Located in southwestern Colorado, 35 miles west of Durango, Mesa Verde National Park is a UNESCO World Heritage Site. It was named one of “50 Places of a Lifetime” by National Geographic Traveler, and it won the Condé Nast Traveler Reader’s Choice Award for “Top Monument.” As an internationally recognized destination with some of the most well-preserved archaeological sites in the country, it’s unsurprising that more than a half-million visitors descend on the national park each year, eager to see the cliff dwellings of the ancestral Puebloan people. It’s equally unsurprising that the summer months can be crowded ones in the park. What do you do if you want to skip the teeming masses? Consider a visit to the Ute Mountain Tribal Park, which opens next month for the season.
Also an important part of what is often called “Mesa Verde country,” the 125,000-acre tribal park is adjacent to the smaller national park and lies entirely within the boundaries of the Ute Mountain Ute Indian Reservation. It’s home to the Ute Mountain Ute Tribe, one of three federally recognized tribes of the Ute Nation and descendants of the historic Weeminuche Band.
Although it’s not as well known as its neighbor and receives less than 10,000 visitors per year, the Ute Mountain Tribal Park was called one of “80 World Destinations for Travel in the 21st Century” by National Geographic Traveler, one of just nine U.S. destinations to receive the designation. Visitors to the tribal park will see hundreds of archaeological sites, including ancestral Puebloan cliff dwellings and petroglyphs, and historic Ute wall paintings and petroglyphs.
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Best of all, since the Ute Mountain Ute Tribe operates the park as a primitive area, the sites remain in unspoiled natural surroundings that still resemble the wilderness that the ancestral Puebloan people and historic Ute Nation knew. According to Jacob Dance Jr., the Ute Mountain Tribal Park’s office manager, this is very much by design.
“It’s something the tribe has chosen to do,” he said. “For example, if a dwelling falls, we’ll stabilize it, but we won’t restore it. There are no reconstructions. Everything is left in its natural state.”
The tribal park, which opened in the early 1980s, has offered guided tours for more than 20 years. And you must have a Ute guide and permit to enter tribal land; hiking and exploring on your own is not permitted.
Guests can choose full or half-day tours, which leave from the visitor’s center at the junction of highways 160 and 491, 20 miles south of Cortez, Colorado. You can follow the guide in your own vehicle to the trailhead, or you can ride in one of the tribal park’s 15-passenger vans for $12 per person.
Dance said the full-day tours are the way to go, especially if it’s your first time at the park.
“With the half-day tours, you’ll see the smaller sites, but you won’t visit the major cliff dwellings,” he noted. “The full-day tours are the best.”
Indeed, the full-day tour covers the park’s surface sites, such as kivas, pit houses and pueblos; ancestral Puebloan and Ute rock art; archaeological artifacts; and four large cliff dwellings, named Tree House, Lion House, Morris #5 and Eagles Nest.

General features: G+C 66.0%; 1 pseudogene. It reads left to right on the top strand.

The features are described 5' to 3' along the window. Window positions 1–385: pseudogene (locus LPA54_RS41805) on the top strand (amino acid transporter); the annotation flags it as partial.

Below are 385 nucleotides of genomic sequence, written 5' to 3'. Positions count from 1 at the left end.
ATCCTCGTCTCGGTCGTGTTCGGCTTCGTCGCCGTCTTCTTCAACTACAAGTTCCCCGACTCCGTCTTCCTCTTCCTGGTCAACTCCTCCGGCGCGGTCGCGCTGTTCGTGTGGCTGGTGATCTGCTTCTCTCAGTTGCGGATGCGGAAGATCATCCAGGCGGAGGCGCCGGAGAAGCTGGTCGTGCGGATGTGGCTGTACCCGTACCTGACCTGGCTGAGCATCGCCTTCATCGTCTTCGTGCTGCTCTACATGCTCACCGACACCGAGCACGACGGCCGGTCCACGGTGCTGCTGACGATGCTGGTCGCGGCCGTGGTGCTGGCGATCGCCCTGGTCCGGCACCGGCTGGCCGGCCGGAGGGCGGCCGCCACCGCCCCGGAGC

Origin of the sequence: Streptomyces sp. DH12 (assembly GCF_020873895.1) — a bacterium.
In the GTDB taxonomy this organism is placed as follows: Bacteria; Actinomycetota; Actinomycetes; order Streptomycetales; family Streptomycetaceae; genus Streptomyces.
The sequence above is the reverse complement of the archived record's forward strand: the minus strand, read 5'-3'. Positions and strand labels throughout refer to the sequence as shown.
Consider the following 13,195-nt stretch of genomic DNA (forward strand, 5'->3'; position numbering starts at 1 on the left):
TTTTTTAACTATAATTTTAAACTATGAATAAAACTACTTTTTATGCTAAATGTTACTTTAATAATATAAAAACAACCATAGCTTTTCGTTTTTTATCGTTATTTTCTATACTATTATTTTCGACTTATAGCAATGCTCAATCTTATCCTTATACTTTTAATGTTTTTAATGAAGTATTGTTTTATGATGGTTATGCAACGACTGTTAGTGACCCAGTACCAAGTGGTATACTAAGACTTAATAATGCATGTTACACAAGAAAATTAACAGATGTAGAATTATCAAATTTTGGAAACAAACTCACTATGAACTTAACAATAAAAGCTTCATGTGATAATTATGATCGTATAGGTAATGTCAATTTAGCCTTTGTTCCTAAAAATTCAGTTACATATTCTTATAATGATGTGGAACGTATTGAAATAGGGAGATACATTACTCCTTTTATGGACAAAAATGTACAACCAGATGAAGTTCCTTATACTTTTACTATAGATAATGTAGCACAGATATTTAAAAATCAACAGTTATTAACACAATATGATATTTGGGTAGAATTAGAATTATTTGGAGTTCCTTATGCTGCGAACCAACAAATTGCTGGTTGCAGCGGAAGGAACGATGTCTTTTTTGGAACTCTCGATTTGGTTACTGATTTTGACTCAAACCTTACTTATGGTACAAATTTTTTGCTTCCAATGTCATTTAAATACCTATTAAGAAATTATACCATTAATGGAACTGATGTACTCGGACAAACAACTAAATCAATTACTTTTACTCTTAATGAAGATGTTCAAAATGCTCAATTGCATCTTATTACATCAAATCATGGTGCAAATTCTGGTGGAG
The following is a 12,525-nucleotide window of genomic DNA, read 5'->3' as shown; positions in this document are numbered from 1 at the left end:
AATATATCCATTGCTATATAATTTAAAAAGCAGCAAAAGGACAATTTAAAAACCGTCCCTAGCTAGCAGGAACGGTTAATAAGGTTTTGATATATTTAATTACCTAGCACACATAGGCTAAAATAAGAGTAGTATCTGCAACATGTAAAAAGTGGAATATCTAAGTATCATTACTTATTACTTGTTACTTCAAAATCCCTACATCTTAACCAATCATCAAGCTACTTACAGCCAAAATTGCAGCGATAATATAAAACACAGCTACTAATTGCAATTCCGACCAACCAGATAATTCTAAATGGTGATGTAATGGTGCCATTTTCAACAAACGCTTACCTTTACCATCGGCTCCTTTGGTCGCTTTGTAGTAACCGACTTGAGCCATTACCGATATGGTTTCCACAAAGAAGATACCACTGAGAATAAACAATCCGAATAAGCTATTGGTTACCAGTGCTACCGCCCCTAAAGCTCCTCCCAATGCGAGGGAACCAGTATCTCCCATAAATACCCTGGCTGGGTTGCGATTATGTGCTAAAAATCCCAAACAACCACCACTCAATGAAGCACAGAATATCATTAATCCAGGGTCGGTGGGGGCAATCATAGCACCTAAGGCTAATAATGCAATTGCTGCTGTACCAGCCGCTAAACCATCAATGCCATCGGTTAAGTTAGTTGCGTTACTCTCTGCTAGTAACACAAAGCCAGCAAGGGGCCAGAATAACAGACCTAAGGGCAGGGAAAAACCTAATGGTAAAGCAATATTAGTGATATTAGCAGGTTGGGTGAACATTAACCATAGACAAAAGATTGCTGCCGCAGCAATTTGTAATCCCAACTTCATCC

To view the dwellings, you’ll need to descend four ladders. Three are approximately 5-feet in height, and the fourth is roughly 20 feet. A fifth ladder is optional.
“The Eagles Nest is my favorite,” Dance said. “It’s the last one on the full-day tour.”
He said that the last long ladder might seem intimidating for those who are uncomfortable with heights, but prospective visitors shouldn’t worry.
“They’re big, sturdy ladders,” he said. “They’re easy.”
The full-day tour starts at 9 a.m. and concludes at 4 p.m. It involves about 3 miles of hiking throughout the day, and guests are advised to bring their own lunches and plenty of water. In contrast, the half-day tours run from 9 a.m. to 12 p.m.; all sites are within a short walking distance from the gravel road.
Half-day tours are priced at $29, and full-day tours cost $48 per person — that price is cut in half if the group comprises 20 or more people. There’s no maximum number allowed on a tour, Dance said, provided the large group can provide its own transportation to the trailhead. Regardless of group size, tour and transportation reservations are strongly recommended.
For those who have done a full-day tour and are looking for something more adventurous, the tribal park offers special tours to remote sections of the park. The tours require a minimum of four people at $60 apiece, and they involve 5.6 miles of hiking and climbing on original ancestral Puebloan trails.
The Ute Mountain Tribal Park will remain open through the summer and early fall, closing its doors when winter weather descends on southwestern Colorado. Dance said this typically happens in October, although the park will stay open into November if conditions allow.
If you’re interested in having a 100-percent outdoor experience while visiting the area, camping is available within tribal park boundaries. The primitive campground is in a wooded area along the Mancos River. While it doesn’t have electricity or running water, it does provide picnic areas, designated fire pits, rustic cabins and outhouses. Visitors also can find hotel accommodations at the Ute Mountain Casino, Hotel & Resort in Towaoc, Colorado, or at one of the many lodging options in nearby Cortez.
To learn more about the tribal park and the Ute Mountain Ute Tribe, visit UteMountainTribalPark.info or UteMountainUteTribe.com. For more travel information about the region, visit MesaVerdeCountry.com.